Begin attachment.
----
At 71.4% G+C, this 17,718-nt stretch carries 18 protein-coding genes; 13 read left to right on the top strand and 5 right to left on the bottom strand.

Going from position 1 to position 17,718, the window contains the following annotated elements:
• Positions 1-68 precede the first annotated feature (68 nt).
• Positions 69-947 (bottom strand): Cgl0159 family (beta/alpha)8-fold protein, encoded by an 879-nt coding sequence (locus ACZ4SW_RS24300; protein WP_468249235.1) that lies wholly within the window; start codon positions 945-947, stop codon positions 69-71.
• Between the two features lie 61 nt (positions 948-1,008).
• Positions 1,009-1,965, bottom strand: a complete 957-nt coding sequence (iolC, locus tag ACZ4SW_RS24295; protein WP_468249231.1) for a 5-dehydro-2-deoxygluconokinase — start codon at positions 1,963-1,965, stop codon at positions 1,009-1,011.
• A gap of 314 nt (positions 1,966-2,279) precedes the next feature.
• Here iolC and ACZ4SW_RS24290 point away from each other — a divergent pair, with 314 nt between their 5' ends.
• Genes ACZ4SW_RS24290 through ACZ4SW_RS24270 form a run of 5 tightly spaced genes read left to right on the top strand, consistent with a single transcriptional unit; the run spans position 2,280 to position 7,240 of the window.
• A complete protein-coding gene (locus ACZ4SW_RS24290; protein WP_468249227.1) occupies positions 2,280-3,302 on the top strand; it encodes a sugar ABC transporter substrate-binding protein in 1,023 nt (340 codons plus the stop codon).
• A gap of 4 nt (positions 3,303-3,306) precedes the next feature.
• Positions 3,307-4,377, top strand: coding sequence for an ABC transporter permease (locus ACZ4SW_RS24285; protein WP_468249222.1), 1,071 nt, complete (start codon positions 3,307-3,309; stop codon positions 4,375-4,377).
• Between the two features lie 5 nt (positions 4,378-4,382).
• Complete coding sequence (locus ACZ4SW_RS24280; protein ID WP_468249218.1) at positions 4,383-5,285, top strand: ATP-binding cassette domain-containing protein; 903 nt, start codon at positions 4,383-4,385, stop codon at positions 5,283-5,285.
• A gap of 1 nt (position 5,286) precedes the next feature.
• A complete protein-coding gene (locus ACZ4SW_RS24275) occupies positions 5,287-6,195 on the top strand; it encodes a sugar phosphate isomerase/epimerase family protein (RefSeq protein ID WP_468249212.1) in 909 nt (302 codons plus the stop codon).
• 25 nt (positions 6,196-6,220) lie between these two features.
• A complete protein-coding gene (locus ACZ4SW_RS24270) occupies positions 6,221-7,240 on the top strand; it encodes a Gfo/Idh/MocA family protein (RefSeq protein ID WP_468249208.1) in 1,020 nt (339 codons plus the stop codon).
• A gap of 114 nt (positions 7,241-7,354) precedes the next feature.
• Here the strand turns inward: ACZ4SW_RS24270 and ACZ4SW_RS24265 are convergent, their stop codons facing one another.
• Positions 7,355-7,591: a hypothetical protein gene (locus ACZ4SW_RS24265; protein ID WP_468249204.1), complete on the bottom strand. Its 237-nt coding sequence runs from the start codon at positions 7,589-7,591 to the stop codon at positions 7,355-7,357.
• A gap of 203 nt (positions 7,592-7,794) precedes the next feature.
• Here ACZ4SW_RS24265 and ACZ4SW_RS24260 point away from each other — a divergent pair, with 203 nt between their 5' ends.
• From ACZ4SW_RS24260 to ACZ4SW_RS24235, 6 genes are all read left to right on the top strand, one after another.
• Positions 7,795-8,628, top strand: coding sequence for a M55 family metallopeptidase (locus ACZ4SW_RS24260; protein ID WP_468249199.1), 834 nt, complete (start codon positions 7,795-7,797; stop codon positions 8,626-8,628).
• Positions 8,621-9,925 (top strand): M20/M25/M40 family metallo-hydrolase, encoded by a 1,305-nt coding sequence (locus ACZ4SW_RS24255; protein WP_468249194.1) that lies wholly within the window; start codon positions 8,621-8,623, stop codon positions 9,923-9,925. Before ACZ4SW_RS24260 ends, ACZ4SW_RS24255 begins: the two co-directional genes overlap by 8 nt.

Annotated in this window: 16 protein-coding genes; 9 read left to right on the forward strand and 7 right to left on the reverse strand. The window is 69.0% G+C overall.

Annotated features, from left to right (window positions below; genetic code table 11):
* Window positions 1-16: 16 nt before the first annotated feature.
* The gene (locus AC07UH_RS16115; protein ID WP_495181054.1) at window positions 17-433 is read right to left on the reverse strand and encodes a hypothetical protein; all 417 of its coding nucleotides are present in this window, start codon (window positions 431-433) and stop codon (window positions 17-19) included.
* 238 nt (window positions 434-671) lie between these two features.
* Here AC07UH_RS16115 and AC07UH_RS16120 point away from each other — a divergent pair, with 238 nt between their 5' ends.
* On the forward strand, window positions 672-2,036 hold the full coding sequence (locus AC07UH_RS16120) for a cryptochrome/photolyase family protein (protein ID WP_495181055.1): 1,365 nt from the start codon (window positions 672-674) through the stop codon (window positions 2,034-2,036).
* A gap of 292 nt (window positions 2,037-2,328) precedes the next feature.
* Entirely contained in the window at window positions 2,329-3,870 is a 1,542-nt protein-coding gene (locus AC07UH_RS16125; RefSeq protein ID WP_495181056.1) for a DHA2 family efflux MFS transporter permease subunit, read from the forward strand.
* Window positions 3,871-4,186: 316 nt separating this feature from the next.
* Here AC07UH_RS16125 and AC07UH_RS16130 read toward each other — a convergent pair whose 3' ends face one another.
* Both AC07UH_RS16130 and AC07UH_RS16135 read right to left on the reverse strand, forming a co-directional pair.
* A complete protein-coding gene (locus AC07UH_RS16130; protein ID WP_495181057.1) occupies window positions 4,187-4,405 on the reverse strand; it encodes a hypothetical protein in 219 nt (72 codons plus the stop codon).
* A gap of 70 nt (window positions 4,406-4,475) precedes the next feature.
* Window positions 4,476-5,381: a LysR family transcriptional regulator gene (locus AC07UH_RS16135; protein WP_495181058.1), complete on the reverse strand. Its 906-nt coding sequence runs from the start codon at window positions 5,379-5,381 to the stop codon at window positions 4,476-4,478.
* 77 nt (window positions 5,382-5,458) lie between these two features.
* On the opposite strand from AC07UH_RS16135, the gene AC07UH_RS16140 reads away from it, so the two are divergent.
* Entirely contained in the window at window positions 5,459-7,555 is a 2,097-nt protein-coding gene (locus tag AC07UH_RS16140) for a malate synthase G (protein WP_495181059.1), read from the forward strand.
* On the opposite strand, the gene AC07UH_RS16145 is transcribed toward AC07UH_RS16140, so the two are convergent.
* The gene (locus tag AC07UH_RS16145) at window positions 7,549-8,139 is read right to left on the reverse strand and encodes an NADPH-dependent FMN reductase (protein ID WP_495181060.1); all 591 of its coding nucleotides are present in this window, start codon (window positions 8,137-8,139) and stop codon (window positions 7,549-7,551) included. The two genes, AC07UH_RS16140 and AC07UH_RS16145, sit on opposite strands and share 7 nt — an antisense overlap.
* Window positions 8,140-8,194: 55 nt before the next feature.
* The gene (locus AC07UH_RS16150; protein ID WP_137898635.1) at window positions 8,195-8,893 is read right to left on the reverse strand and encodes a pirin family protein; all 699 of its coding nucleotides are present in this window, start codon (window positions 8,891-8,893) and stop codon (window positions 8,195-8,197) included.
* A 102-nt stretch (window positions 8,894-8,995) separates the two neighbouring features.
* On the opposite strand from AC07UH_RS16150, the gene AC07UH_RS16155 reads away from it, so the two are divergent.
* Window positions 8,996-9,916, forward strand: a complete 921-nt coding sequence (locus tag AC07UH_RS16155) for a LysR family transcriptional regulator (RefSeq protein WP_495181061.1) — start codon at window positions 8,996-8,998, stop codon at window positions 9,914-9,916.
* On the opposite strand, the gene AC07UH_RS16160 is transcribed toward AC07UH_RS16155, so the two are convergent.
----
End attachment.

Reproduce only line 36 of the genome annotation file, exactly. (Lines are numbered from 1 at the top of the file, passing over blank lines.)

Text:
* Window positions 3,871-4,186: 316 nt separating this feature from the next.